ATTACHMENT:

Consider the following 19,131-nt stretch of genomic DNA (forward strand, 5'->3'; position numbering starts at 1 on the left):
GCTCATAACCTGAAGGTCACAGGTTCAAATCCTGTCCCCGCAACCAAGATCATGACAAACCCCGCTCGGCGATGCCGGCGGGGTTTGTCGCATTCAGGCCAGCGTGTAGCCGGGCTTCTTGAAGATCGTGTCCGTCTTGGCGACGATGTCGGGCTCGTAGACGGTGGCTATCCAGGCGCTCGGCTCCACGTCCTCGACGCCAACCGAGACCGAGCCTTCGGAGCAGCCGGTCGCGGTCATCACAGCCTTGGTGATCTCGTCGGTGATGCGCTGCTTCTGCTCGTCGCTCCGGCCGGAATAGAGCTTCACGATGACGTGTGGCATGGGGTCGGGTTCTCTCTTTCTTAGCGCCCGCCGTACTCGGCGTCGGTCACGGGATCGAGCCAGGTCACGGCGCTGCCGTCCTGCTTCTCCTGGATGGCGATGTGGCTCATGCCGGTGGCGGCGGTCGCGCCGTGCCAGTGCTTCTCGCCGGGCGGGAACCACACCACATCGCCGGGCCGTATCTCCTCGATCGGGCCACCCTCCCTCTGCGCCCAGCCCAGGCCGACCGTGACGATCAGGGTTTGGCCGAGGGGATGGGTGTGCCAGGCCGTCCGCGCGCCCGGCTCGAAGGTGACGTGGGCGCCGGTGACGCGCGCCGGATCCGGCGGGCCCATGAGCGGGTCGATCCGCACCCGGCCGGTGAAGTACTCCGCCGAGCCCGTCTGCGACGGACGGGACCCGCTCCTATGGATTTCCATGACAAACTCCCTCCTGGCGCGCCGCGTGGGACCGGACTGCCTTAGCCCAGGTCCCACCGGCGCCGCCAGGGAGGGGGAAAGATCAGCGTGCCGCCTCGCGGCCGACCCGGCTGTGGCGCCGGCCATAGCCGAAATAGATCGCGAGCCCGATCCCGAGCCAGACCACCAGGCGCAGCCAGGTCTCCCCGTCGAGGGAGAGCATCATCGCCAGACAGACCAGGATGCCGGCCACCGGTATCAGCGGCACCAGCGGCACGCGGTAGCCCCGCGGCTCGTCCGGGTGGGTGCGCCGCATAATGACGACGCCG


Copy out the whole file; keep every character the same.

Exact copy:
Consider the following 19,131-nt stretch of genomic DNA (forward strand, 5'->3'; position numbering starts at 1 on the left):
GCTCATAACCTGAAGGTCACAGGTTCAAATCCTGTCCCCGCAACCAAGATCATGACAAACCCCGCTCGGCGATGCCGGCGGGGTTTGTCGCATTCAGGCCAGCGTGTAGCCGGGCTTCTTGAAGATCGTGTCCGTCTTGGCGACGATGTCGGGCTCGTAGACGGTGGCTATCCAGGCGCTCGGCTCCACGTCCTCGACGCCAACCGAGACCGAGCCTTCGGAGCAGCCGGTCGCGGTCATCACAGCCTTGGTGATCTCGTCGGTGATGCGCTGCTTCTGCTCGTCGCTCCGGCCGGAATAGAGCTTCACGATGACGTGTGGCATGGGGTCGGGTTCTCTCTTTCTTAGCGCCCGCCGTACTCGGCGTCGGTCACGGGATCGAGCCAGGTCACGGCGCTGCCGTCCTGCTTCTCCTGGATGGCGATGTGGCTCATGCCGGTGGCGGCGGTCGCGCCGTGCCAGTGCTTCTCGCCGGGCGGGAACCACACCACATCGCCGGGCCGTATCTCCTCGATCGGGCCACCCTCCCTCTGCGCCCAGCCCAGGCCGACCGTGACGATCAGGGTTTGGCCGAGGGGATGGGTGTGCCAGGCCGTCCGCGCGCCCGGCTCGAAGGTGACGTGGGCGCCGGTGACGCGCGCCGGATCCGGCGGGCCCATGAGCGGGTCGATCCGCACCCGGCCGGTGAAGTACTCCGCCGAGCCCGTCTGCGACGGACGGGACCCGCTCCTATGGATTTCCATGACAAACTCCCTCCTGGCGCGCCGCGTGGGACCGGACTGCCTTAGCCCAGGTCCCACCGGCGCCGCCAGGGAGGGGGAAAGATCAGCGTGCCGCCTCGCGGCCGACCCGGCTGTGGCGCCGGCCATAGCCGAAATAGATCGCGAGCCCGATCCCGAGCCAGACCACCAGGCGCAGCCAGGTCTCCCCGTCGAGGGAGAGCATCATCGCCAGACAGACCAGGATGCCGGCCACCGGTATCAGCGGCACCAGCGGCACGCGGTAGCCCCGCGGCTCGTCCGGGTGGGTGCGCCGCATAATGACGACGCCG